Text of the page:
Resident didactics cover the full spectrum of PM&R topics and include musculoskeletal anatomy, neurorehabilitation, biomechanics, orthotics, electrodiagnostics, prosthetics and amputee care, musculoskeletal medicine, academic and scholarly activities as well as practice management. Each clinical site has weekly to thrice weekly didactic sessions. In addition, there is a robust departmental lecture series, including Grand Rounds, Musculoskeletal Conference and Electrodiagnostic Conference. The classes, lectures, our clinical experiences, and the Board Review course during the R4 year prepare us well to take the boards and be excellent clinicians. Over the history of the program, we have a high rate of passing board exams.

Now on to the fun stuff!! We are an active bunch of residents – partly because that's who we are, but mostly because it's really hard to live in Seattle and not be active. Our residents hike (in the mountains or around the city), camp, cycle, ski, snowboard, kite and participate in local races from running to triathlons as well as local soccer and kickball teams. Outside of organized sports, there is no place more beautiful than Seattle on a clear day (which are greater in number than you may think)! The views of Mt. Rainier, the Cascade Mountains, the Olympic Mountains and Puget Sound will inspire you.

For those of us who like good food and entertainment, Seattle hosts premier restaurants, excellent professional sports teams (Seahawks, Mariners, Sounders, Reign, and Storm), great live music, and outdoor concerts. We also have unique museums, theaters, zoos, and the largest ferry system in the US to take you to the numerous islands in Puget Sound and to our wonderful state and national parks.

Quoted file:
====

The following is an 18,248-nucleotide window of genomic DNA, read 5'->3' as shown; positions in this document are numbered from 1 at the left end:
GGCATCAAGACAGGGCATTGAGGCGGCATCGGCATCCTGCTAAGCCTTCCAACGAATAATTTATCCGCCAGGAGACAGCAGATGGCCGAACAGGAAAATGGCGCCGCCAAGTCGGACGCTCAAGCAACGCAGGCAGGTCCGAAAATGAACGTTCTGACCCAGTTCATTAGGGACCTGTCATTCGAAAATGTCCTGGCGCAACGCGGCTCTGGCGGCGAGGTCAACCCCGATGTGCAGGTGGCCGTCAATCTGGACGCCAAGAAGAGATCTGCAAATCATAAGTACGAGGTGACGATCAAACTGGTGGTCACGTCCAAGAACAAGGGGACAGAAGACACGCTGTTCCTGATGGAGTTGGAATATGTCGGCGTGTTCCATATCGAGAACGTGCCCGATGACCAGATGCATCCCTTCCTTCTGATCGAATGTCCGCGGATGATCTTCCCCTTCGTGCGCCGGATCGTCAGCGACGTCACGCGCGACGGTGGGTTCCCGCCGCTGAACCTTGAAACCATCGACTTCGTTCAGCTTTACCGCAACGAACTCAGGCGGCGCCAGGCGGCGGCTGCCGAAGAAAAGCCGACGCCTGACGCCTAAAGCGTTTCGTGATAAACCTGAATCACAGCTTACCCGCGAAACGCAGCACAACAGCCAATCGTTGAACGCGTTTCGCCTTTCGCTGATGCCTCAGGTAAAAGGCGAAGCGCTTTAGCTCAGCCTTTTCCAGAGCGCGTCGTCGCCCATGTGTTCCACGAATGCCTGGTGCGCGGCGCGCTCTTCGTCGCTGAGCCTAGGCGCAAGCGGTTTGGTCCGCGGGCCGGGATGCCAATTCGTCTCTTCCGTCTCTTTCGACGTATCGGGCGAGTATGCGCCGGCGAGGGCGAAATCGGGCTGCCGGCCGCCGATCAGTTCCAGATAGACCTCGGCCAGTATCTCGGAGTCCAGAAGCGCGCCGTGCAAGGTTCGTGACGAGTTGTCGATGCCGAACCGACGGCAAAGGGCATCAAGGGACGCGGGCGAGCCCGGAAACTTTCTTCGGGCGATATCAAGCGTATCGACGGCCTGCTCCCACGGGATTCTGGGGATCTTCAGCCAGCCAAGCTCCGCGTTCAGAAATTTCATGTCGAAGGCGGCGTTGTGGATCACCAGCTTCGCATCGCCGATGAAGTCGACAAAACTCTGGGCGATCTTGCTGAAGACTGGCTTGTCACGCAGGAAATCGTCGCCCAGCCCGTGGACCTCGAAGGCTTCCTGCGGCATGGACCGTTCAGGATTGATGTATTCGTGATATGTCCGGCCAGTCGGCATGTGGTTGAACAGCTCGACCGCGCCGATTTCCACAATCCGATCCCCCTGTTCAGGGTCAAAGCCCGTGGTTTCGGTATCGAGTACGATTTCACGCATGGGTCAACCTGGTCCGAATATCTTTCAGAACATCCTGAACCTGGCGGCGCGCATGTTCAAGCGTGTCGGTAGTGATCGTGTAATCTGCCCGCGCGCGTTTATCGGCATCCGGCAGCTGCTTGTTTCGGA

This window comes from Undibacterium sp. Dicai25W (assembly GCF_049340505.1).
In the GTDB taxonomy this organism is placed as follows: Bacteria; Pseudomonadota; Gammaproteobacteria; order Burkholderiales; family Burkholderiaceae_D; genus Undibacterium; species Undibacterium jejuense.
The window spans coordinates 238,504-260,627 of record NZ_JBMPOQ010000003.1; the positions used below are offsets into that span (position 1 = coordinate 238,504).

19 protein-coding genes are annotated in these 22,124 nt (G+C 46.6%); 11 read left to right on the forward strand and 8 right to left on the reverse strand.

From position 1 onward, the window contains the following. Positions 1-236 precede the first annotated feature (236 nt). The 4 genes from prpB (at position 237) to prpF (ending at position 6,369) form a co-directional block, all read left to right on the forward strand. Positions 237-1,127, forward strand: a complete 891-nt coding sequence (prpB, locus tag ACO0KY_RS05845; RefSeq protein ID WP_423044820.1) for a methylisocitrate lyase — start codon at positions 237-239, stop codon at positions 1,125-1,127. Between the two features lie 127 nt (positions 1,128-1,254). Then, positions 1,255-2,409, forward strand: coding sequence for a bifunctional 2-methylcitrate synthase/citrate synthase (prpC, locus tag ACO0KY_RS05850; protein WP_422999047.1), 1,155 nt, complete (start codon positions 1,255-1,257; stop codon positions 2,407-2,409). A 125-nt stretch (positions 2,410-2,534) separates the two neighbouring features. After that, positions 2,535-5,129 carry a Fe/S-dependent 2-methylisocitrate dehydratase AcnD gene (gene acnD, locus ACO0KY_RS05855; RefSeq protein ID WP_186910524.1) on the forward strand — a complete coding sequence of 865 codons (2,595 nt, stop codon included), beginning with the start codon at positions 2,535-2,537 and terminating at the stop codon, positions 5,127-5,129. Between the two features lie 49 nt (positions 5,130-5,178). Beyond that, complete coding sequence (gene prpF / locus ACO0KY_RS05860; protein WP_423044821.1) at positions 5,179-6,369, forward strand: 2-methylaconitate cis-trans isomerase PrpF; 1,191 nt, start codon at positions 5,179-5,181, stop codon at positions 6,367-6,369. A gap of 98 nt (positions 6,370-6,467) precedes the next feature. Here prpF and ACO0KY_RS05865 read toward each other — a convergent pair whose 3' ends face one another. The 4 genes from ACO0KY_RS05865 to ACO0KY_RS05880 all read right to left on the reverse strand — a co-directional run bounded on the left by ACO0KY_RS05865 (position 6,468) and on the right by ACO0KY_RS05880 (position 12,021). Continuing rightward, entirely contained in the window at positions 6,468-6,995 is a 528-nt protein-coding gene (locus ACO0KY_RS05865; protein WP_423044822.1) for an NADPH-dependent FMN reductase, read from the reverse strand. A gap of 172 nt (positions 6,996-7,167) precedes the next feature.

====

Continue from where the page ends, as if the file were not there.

Group picture of intramural soccer team 2016.
Intramural Soccer Team

As a resident community, we enjoy a number of regular social events together. From frequent Happy Hours, a Whistler ski weekend, a 4th of July BBQ, Holiday parties, beach bonfires, and many other impromptu gatherings we are a close-knit and supportive group. We are proud to be a large program (8-11 residents per class) with a diverse group of residents: some are married, some single, some older, some younger, some with kids, some without. From our perspective, having smart, interesting, enthusiastic and personable residents is just one of the many great things about the UW PM&R program. We believe in supporting one another during challenging days but also celebrate each other’s achievements with enthusiasm.

We are proud to be residents at the University of Washington and to share our residency training experience with you. Please feel free to contact us any time with questions!


Anna Coles, MD:
Stephanie Hendrick, MD:
Chief Residents

To learn more about the Physical Medicine & Rehabilitation residency program, please explore the links below: